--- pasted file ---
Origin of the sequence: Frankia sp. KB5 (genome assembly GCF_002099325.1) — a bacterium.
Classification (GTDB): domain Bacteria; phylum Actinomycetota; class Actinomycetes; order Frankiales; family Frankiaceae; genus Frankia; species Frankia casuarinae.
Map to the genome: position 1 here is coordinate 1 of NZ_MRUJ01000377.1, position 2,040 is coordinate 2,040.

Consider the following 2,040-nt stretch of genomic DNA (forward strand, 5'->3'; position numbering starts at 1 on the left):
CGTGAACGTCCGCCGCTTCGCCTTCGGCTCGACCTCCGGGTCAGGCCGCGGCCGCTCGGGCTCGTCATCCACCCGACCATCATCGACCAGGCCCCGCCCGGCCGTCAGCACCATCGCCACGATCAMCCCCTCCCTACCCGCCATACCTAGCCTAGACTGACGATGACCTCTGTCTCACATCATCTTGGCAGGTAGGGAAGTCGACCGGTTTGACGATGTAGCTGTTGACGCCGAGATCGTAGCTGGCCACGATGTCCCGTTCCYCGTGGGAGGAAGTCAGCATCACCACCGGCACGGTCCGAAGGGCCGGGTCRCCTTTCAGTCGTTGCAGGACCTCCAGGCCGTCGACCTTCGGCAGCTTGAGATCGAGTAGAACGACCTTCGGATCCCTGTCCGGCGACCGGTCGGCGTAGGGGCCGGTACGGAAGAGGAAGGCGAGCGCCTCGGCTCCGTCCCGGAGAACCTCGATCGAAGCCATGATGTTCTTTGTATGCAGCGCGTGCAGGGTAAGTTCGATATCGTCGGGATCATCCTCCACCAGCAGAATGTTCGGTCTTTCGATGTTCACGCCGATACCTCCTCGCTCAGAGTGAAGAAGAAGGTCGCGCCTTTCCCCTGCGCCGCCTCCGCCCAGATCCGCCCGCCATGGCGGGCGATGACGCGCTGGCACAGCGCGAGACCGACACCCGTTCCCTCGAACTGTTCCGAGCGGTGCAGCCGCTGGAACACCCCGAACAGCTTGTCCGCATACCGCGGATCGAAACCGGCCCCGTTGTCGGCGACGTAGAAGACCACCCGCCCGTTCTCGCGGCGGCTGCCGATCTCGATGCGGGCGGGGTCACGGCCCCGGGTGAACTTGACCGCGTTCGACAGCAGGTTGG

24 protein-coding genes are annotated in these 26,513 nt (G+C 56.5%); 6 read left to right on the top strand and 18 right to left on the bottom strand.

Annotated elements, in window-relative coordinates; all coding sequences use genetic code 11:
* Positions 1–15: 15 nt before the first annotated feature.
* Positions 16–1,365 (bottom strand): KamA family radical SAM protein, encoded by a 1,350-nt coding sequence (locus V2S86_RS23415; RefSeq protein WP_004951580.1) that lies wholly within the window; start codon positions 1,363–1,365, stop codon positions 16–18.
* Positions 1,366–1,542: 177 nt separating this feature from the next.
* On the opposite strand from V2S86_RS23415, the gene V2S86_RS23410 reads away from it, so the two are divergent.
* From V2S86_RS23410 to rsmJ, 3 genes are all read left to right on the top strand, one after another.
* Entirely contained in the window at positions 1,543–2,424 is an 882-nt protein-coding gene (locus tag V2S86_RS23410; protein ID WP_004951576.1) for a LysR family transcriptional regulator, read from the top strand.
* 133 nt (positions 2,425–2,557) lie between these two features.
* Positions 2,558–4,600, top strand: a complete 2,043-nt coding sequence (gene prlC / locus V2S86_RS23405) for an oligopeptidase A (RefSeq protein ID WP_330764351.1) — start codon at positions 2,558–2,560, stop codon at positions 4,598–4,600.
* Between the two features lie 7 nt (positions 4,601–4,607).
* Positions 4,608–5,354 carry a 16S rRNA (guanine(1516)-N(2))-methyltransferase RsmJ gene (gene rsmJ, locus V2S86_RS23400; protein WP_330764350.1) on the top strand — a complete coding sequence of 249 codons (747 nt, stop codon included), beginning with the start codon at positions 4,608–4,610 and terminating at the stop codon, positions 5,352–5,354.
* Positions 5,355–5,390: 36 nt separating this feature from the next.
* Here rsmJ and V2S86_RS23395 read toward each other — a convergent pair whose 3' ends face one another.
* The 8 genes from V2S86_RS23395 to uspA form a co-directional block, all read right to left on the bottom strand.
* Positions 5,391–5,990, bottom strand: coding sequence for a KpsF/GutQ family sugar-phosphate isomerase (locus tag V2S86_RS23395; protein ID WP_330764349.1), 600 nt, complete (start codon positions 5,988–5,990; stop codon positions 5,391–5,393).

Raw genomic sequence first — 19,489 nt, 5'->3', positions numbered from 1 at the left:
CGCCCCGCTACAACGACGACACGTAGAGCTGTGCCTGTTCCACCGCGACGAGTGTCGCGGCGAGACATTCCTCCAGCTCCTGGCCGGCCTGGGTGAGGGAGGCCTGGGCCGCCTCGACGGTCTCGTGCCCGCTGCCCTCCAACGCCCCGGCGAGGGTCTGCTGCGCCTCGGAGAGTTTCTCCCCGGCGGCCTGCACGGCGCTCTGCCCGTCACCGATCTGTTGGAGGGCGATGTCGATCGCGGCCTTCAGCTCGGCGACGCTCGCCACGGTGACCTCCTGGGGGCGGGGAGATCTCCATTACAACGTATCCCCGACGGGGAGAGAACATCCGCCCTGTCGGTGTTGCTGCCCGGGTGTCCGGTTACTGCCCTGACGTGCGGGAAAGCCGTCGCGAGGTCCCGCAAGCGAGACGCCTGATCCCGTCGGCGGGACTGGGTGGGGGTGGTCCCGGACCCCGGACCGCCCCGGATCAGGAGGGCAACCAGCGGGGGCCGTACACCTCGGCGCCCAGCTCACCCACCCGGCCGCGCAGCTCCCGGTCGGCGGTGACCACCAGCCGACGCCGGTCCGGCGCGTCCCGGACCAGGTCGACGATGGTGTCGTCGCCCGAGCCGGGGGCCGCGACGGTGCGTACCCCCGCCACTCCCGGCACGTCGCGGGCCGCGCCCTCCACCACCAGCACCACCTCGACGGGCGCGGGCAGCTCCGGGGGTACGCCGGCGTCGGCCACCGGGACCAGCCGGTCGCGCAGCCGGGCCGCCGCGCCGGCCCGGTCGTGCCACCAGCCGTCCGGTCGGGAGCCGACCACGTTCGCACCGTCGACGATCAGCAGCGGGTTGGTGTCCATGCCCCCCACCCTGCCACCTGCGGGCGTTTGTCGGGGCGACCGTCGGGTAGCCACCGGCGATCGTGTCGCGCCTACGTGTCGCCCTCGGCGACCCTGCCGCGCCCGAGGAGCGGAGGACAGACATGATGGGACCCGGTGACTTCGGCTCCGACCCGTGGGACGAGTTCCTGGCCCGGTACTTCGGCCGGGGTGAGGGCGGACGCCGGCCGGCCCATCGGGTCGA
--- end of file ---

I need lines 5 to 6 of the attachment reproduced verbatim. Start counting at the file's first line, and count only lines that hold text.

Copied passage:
CGTGAACGTCCGCCGCTTCGCCTTCGGCTCGACCTCCGGGTCAGGCCGCGGCCGCTCGGGCTCGTCATCCACCCGACCATCATCGACCAGGCCCCGCCCGGCCGTCAGCACCATCGCCACGATCAMCCCCTCCCTACCCGCCATACCTAGCCTAGACTGACGATGACCTCTGTCTCACATCATCTTGGCAGGTAGGGAAGTCGACCGGTTTGACGATGTAGCTGTTGACGCCGAGATCGTAGCTGGCCACGATGTCCCGTTCCYCGTGGGAGGAAGTCAGCATCACCACCGGCACGGTCCGAAGGGCCGGGTCRCCTTTCAGTCGTTGCAGGACCTCCAGGCCGTCGACCTTCGGCAGCTTGAGATCGAGTAGAACGACCTTCGGATCCCTGTCCGGCGACCGGTCGGCGTAGGGGCCGGTACGGAAGAGGAAGGCGAGCGCCTCGGCTCCGTCCCGGAGAACCTCGATCGAAGCCATGATGTTCTTTGTATGCAGCGCGTGCAGGGTAAGTTCGATATCGTCGGGATCATCCTCCACCAGCAGAATGTTCGGTCTTTCGATGTTCACGCCGATACCTCCTCGCTCAGAGTGAAGAAGAAGGTCGCGCCTTTCCCCTGCGCCGCCTCCGCCCAGATCCGCCCGCCATGGCGGGCGATGACGCGCTGGCACAGCGCGAGACCGACACCCGTTCCCTCGAACTGTTCCGAGCGGTGCAGCCGCTGGAACACCCCGAACAGCTTGTCCGCATACCGCGGATCGAAACCGGCCCCGTTGTCGGCGACGTAGAAGACCACCCGCCCGTTCTCGCGGCGGCTGCCGATCTCGATGCGGGCGGGGTCACGGCCCCGGGTGAACTTGACCGCGTTCGACAGCAGGTTGG

24 protein-coding genes are annotated in these 26,513 nt (G+C 56.5%); 6 read left to right on the top strand and 18 right to left on the bottom strand.